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Good for the brain
Can I just take a second and say thank you for Perry Deane Young?

The first time I read a piece by him, I loved it. The second time, again, I loved it. Then in the issue of Aug. 13 ("A Cautionary Tale for D.A. Jim Hardin"), he provided the best (and only?) piece related to the Peterson trial that has at all tried to provide a sense of perspective with regard to local history, the politics of sexuality and legal precedent. How often is it that the media does a better job of examining a court case in the greater context of the community in which it occurred than the people conducting the trial? (Actually, don't answer that--I'm pretty sure I'd prefer to remain ignorant.)

It's perspective that he brings to me when I read his work in The Indy, and it's perspective that I so very badly need for any number of reasons. For one thing, I'm in the queer community and we do a piss-poor job of honoring those who hold even a smidgen of wisdom, and for another, I enjoy the paradoxical life of being a student-cum-townie in Chapel Hill, a place drenched in tradition but where a significant percentage of the population turns over every four years.

It simply makes me feel smarter to read Mr. Young's work, and what more could I really ask?
Michael Williams
Chapel Hill

Enough Eichenberger?
What is wrong with Peter Eichenberger? Michael Peterson is on trial for his life after the death of his wife and 18 months of limbo. This isn't enough? Eichenberger has to print what the man wrote in a sexy e-mail to titillate the voyeur in us? This has nothing to do with justice. Your writer's column reveals more of himself than his subject. He has no idea what happened to Kathleen Peterson or even what happens in court, as he does not bother to come downtown to see. When your reporter produces novels that shine with the brilliance of Peterson's A Time of War or A Bitter Peace, let's hear from him again. Until then, why not print the drawings of Robert Olason and let his partner take a rest? Olason and his drawing pad are in court daily to capture the essence of what is going on there. Eichenberger's inspiration comes only from inside his hate-filled, jealous heart.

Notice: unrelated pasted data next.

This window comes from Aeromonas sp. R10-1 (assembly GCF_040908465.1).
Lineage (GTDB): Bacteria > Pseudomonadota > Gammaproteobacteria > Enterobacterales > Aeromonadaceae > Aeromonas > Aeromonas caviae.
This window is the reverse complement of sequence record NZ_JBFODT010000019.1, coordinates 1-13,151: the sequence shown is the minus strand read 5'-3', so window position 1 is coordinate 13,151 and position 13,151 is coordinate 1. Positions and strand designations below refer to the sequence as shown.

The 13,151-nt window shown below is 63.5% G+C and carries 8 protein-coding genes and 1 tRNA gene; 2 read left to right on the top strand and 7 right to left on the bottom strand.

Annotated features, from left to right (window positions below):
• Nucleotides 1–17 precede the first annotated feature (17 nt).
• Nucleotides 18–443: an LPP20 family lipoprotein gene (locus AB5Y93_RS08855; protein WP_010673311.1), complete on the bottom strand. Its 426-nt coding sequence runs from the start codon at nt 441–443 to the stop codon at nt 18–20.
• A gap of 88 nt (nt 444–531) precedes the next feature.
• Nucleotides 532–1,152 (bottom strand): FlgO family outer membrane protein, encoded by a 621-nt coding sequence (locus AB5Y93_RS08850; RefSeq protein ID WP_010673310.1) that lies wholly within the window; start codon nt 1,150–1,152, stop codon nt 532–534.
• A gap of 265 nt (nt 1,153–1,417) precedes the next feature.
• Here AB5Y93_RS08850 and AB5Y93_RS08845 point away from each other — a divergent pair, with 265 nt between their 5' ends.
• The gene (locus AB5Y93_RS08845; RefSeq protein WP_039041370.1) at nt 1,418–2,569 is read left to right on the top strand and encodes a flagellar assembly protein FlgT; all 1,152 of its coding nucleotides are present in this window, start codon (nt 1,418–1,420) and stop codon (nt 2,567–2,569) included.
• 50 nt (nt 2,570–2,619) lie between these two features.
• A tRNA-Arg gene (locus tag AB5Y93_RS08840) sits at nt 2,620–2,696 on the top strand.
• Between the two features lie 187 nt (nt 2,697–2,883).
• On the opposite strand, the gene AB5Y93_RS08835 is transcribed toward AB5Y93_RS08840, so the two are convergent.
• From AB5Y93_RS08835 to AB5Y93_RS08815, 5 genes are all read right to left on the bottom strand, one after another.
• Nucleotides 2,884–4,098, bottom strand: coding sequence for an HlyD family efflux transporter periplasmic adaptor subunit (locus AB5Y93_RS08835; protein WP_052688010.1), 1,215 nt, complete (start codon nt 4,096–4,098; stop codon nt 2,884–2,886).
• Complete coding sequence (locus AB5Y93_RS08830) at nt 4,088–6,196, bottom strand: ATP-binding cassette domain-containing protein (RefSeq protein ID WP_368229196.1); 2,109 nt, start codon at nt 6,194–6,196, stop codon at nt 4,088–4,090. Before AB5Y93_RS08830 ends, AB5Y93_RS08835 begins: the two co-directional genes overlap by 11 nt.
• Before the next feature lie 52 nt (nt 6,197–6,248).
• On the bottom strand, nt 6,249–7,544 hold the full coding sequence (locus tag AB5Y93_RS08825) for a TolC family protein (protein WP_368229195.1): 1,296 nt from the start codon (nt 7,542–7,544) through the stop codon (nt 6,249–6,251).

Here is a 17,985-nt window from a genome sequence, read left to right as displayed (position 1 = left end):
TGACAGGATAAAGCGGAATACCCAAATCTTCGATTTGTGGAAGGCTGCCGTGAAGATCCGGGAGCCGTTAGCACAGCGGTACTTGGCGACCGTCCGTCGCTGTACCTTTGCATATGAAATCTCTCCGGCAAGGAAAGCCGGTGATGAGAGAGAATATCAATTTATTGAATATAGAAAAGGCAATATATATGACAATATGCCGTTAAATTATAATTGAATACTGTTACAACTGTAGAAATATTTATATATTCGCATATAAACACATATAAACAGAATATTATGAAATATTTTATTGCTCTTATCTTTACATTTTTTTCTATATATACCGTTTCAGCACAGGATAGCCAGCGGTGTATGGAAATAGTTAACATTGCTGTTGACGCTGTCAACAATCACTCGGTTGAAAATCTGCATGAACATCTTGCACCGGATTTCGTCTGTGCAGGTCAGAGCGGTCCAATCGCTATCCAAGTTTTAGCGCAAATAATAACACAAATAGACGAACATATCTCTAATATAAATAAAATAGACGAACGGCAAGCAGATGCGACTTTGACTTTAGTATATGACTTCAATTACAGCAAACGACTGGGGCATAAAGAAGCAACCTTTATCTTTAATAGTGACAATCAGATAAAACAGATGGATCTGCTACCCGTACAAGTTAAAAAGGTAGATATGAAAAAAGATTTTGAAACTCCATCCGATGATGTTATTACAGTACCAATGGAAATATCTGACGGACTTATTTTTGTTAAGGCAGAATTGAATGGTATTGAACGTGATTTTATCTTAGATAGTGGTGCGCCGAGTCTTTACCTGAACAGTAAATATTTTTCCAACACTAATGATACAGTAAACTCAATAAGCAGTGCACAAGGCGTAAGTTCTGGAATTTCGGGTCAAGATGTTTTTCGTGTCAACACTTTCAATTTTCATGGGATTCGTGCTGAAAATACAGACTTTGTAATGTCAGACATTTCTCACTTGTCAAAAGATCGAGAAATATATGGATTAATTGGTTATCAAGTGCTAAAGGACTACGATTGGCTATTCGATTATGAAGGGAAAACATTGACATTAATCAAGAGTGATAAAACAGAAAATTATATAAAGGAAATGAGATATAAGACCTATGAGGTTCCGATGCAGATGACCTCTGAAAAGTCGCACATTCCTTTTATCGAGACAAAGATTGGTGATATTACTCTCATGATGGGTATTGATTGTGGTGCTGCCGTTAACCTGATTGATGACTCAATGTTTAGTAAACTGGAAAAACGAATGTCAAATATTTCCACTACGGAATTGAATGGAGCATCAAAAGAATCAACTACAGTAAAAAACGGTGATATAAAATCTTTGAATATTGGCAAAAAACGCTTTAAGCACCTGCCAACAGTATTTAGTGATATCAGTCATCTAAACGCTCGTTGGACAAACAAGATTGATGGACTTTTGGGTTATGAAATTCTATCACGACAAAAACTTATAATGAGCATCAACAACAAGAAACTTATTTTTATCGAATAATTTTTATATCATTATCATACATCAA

Joan Miner

Peter Eichenberger is not Hunter S. Thompson, Robert Olason is not Ralph Steadman, and these rambling, obscenity-laced "reports" from the Peterson trial are not gonzo journalism; they are little more than misconceived, self-indulgent trash. The most recent column ("Down Low" Aug. 20) and its accompanying illustration are particularly beyond the pale--callous, prurient, and vulgar. Please return Mr. Eichenberger to his grimy corner at Sadlack's, or wherever it is that you found him.
Jason King

About a year ago, a friend directed my attention to an article by Peter Eichenberger. I've been reading him faithfully ever since. I find myself compelled to let you know that I think he is doing brilliant work with his coverage of the (local) Peterson case. His information is great, his insights unique, and he brings his typically fresh point of view to every installment. Except for the unavoidable "breaking news" headlines, Mr. Eichenberger's musings have become the only source I care to read regarding the whole bizarre affair.

Peter--thanks for sharing your talent and keep up the good work.
Jennifer Waggener

Our Aug. 27 article "A Feast of Fine Art" should have said that PlayMakers Repertory Company, which makes its home at UNC-Chapel Hill, is a professional theater company. In the same issue, the "Buy Local" article should have said that Weaver Street Market's hot-food bar uses a mix of organic and non-organic ingredients.

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